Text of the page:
A successful land developer and former police officer, Tennant had never even heard of gum Arabic until he arrived in southern Sudan. Harvested much like maple syrup, it's used as a binding agent, emulsifier, thickener and sealer in everything from food and beverages to beauty products and pharmaceuticals. The ingredient is so prized that the United States still imports gum from Sudan, despite nearly a decade of economic sanctions to protest the country's links to terrorism. Sudan provides more than two-thirds of the global supply. And southern Sudan is home to the talah tree, the local name for a species of acacia that produces a very good quality of gum.
Up until now, the gum has been exported via the much more developed north, where it is shipped out from the Port of Sudan by the partially government-owned Gum Arabic Company Limited. "But the reality is this product is indigenous to southern Sudan," says Tennant. "People should be able to utilize the resources they have in their area."
So now Tennant is doing everything he can to help the southern Sudanese harvest, ship and sell their product. In a world with dirt tracks for roads, three months of non-stop rain, no banks and minimal telephone service, there have been some bleak moments. Sometimes Tennant seeks solace in the nearby church. Inside its cracked stone walls riddled with bullet holes, he says he feels close to God, mostly because of the optimism and resilience of the people who go there. "They don't need to be told about the power of faith, the power of prayer," he says. "They know it." He says their faith sustains him, too.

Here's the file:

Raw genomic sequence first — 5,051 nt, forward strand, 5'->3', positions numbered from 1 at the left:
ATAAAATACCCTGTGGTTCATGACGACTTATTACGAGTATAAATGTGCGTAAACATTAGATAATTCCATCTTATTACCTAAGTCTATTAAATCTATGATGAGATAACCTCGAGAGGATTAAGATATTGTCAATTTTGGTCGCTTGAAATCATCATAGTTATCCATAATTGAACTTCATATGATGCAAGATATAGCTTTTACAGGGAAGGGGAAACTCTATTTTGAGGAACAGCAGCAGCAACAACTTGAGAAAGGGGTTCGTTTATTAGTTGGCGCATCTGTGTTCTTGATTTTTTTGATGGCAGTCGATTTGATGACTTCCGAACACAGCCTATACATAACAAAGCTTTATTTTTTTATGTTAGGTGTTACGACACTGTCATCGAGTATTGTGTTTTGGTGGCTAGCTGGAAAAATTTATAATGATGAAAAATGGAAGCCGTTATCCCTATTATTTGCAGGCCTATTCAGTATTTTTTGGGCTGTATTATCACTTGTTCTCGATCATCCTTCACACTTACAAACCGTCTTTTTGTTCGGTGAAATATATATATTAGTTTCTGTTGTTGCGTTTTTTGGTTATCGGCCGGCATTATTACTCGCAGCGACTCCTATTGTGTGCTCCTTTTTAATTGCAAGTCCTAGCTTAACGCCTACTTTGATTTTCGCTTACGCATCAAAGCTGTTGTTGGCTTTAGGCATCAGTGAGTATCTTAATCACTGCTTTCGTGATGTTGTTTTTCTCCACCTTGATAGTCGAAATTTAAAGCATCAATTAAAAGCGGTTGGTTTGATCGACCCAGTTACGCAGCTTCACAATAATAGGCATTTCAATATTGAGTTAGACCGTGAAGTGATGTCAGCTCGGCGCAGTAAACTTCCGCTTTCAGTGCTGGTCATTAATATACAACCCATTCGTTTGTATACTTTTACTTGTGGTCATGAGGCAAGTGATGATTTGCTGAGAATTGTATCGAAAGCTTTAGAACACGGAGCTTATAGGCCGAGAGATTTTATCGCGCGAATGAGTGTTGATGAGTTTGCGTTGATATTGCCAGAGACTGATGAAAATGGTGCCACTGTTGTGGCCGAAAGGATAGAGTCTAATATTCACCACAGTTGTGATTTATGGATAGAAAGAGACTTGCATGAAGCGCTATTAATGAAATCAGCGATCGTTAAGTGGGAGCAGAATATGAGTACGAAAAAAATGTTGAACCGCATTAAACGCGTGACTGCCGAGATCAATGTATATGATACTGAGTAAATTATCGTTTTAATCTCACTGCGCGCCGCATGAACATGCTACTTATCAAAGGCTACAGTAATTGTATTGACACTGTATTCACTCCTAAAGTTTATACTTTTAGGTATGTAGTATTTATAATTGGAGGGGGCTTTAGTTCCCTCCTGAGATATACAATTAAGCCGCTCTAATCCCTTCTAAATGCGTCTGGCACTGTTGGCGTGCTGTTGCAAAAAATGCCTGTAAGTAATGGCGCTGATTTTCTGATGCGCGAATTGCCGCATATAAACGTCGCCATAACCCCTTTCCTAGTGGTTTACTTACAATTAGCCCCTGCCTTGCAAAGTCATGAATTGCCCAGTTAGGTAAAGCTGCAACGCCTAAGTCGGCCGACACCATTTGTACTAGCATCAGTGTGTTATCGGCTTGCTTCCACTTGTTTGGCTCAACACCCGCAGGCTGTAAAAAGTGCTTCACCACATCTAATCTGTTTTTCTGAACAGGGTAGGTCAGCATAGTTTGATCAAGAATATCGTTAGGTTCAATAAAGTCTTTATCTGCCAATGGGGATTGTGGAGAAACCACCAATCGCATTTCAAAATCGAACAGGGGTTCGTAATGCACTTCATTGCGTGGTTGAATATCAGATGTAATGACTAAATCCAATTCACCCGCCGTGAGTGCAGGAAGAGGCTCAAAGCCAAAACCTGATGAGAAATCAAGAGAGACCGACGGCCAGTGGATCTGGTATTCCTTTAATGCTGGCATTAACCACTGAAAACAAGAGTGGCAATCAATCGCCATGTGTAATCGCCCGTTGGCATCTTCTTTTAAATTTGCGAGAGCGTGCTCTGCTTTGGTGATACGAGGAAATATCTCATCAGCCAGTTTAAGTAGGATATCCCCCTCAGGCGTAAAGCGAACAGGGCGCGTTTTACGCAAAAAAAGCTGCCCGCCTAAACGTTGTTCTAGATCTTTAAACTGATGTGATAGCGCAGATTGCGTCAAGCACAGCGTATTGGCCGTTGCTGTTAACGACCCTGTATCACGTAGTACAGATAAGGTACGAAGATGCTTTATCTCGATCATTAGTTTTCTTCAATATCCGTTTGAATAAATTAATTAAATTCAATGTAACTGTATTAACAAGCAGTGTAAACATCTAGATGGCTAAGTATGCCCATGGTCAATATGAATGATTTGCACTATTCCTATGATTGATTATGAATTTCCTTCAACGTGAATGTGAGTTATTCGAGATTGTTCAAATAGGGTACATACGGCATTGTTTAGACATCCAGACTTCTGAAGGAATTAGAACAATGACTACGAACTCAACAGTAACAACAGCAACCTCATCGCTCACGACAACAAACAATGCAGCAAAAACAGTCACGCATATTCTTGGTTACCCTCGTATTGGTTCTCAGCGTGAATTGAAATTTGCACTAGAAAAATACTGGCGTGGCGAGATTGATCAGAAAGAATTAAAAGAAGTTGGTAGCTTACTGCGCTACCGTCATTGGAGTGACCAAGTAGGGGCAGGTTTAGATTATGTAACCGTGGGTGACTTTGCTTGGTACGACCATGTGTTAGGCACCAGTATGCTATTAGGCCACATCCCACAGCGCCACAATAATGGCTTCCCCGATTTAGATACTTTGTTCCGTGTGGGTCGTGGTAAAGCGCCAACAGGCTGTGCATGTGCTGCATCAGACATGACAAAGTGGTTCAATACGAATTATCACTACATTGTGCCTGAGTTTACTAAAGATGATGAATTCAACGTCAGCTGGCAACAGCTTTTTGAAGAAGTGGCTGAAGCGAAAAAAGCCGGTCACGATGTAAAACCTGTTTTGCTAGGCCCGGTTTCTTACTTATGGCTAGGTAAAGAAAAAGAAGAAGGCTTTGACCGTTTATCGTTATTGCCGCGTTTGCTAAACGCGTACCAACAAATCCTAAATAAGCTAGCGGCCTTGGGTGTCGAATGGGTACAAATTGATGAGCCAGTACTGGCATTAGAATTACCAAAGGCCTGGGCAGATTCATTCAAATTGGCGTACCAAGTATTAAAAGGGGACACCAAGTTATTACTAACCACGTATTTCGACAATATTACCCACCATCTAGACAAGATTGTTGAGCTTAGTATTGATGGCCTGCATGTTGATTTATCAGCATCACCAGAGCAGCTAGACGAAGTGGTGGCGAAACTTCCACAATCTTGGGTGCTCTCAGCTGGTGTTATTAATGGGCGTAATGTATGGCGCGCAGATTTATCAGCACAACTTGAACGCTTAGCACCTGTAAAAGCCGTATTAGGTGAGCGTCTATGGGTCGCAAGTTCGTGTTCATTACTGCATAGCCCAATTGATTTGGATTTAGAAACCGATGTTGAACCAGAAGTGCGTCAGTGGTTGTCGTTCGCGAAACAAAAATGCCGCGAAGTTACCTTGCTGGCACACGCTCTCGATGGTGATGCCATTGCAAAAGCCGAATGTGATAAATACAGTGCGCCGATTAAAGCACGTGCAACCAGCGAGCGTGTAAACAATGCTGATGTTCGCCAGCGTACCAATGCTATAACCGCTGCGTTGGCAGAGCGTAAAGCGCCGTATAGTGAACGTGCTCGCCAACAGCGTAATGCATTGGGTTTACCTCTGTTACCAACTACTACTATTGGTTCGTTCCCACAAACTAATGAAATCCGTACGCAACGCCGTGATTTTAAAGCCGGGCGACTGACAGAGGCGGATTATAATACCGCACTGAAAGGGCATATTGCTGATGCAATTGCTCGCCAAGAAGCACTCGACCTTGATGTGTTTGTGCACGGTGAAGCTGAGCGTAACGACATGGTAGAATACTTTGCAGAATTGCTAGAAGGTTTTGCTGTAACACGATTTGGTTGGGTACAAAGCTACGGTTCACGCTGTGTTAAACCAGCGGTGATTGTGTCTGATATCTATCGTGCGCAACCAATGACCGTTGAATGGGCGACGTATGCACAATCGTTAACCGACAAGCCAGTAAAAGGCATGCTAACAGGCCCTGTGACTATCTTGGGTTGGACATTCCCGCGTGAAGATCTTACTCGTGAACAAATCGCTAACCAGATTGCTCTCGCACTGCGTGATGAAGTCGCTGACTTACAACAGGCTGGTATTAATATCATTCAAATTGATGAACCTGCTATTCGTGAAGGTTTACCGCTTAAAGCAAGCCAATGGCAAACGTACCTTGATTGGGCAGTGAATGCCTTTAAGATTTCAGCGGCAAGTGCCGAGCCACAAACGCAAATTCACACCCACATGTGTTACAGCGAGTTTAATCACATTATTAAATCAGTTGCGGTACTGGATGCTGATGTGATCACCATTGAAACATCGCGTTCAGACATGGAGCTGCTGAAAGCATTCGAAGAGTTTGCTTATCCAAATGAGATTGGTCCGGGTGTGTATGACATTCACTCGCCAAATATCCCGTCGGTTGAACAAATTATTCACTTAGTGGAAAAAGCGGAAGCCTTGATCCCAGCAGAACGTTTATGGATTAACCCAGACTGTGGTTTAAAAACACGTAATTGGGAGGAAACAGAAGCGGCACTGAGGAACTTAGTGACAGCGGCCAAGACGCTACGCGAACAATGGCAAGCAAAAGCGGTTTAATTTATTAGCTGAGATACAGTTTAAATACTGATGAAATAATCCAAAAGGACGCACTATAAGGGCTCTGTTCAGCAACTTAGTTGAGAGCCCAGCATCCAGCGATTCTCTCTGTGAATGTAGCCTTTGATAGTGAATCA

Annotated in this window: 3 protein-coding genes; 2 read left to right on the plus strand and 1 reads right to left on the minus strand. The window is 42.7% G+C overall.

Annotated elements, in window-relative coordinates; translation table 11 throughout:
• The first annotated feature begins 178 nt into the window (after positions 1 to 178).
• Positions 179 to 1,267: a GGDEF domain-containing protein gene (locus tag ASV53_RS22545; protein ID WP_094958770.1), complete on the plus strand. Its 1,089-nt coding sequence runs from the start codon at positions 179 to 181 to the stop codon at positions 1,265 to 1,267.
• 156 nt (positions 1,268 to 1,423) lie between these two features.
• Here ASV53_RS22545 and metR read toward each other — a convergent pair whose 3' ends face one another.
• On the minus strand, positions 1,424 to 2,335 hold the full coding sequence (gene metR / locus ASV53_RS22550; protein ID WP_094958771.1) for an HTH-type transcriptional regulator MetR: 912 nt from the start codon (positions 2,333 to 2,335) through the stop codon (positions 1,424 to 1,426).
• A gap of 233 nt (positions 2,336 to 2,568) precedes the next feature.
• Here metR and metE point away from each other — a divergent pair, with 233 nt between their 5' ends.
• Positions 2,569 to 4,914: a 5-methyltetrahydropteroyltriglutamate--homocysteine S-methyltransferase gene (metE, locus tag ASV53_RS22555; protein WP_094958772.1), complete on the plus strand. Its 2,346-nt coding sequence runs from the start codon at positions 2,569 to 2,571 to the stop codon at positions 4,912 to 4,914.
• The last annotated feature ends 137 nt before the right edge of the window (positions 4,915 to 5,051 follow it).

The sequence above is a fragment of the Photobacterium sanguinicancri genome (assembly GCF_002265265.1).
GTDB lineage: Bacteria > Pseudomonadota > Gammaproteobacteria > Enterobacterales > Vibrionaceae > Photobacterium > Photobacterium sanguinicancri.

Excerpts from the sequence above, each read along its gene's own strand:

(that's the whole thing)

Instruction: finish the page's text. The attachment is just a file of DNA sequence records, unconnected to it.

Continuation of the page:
Two years into the project, the business plan is still a work in progress. But the highest levels of the southern Sudanese government support it. And Tennant has proven it can work: last summer, the South Sudan Gum Company made its first earnings from a 35-tonne shipment of gum purchased in Dubai.
Still, there's a long way to go for both the company and the country. This past November, clashes in the southern town of Malakal killed at least 150 people and wounded another 500. It's hard to say how the developed world will perceive a little healthy business competition in a country where fighting has largely been about resources.
None of this is lost on Tennant. But he puts on his business cap to assess the situation. "I think you have a problem in any business setting if you take away a monopoly," he reasons. "Someone's not going to like it." He says the onus is on the government to make sure guns no longer solve grievances.
Rather than worry about what could go wrong, Tennant says he's focused on what's gone right. But he takes little credit for it. "It is not the result of just the people involved, it is with the help of the big guy above," he says. Tennant says his faith has been strengthened by the experience. "This would have been a significant achievement if the business had been started in Canada," he says. "To do it in southern Sudan is miraculous."